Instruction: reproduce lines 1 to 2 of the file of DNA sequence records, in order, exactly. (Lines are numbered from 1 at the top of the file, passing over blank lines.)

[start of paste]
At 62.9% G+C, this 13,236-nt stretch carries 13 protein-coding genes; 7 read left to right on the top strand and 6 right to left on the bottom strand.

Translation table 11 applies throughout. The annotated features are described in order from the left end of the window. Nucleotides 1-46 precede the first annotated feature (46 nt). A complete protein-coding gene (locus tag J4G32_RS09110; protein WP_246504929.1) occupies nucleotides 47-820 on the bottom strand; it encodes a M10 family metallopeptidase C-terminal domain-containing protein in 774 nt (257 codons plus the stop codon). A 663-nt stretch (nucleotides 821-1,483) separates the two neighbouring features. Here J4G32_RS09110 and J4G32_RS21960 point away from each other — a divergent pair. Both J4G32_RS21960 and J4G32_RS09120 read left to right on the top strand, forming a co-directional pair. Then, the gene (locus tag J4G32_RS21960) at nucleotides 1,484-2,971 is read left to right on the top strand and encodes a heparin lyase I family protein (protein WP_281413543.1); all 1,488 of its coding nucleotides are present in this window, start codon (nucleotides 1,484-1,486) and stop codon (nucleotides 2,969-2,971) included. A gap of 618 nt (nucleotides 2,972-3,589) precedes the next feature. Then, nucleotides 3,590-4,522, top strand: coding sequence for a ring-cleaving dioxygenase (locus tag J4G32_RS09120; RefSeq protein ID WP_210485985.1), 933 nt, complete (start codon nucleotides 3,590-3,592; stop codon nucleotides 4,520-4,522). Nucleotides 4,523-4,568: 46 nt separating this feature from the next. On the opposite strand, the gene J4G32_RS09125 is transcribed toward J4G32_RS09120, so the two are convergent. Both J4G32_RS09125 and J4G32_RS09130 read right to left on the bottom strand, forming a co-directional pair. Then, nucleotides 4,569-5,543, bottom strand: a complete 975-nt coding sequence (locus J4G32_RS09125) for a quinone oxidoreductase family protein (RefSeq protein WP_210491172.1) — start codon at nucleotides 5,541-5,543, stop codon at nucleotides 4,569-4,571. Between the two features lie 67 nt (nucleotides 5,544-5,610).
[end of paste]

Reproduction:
At 62.9% G+C, this 13,236-nt stretch carries 13 protein-coding genes; 7 read left to right on the top strand and 6 right to left on the bottom strand.

Translation table 11 applies throughout. The annotated features are described in order from the left end of the window. Nucleotides 1-46 precede the first annotated feature (46 nt). A complete protein-coding gene (locus tag J4G32_RS09110; protein WP_246504929.1) occupies nucleotides 47-820 on the bottom strand; it encodes a M10 family metallopeptidase C-terminal domain-containing protein in 774 nt (257 codons plus the stop codon). A 663-nt stretch (nucleotides 821-1,483) separates the two neighbouring features. Here J4G32_RS09110 and J4G32_RS21960 point away from each other — a divergent pair. Both J4G32_RS21960 and J4G32_RS09120 read left to right on the top strand, forming a co-directional pair. Then, the gene (locus tag J4G32_RS21960) at nucleotides 1,484-2,971 is read left to right on the top strand and encodes a heparin lyase I family protein (protein WP_281413543.1); all 1,488 of its coding nucleotides are present in this window, start codon (nucleotides 1,484-1,486) and stop codon (nucleotides 2,969-2,971) included. A gap of 618 nt (nucleotides 2,972-3,589) precedes the next feature. Then, nucleotides 3,590-4,522, top strand: coding sequence for a ring-cleaving dioxygenase (locus tag J4G32_RS09120; RefSeq protein ID WP_210485985.1), 933 nt, complete (start codon nucleotides 3,590-3,592; stop codon nucleotides 4,520-4,522). Nucleotides 4,523-4,568: 46 nt separating this feature from the next. On the opposite strand, the gene J4G32_RS09125 is transcribed toward J4G32_RS09120, so the two are convergent. Both J4G32_RS09125 and J4G32_RS09130 read right to left on the bottom strand, forming a co-directional pair. Then, nucleotides 4,569-5,543, bottom strand: a complete 975-nt coding sequence (locus J4G32_RS09125) for a quinone oxidoreductase family protein (RefSeq protein WP_210491172.1) — start codon at nucleotides 5,541-5,543, stop codon at nucleotides 4,569-4,571. Between the two features lie 67 nt (nucleotides 5,544-5,610).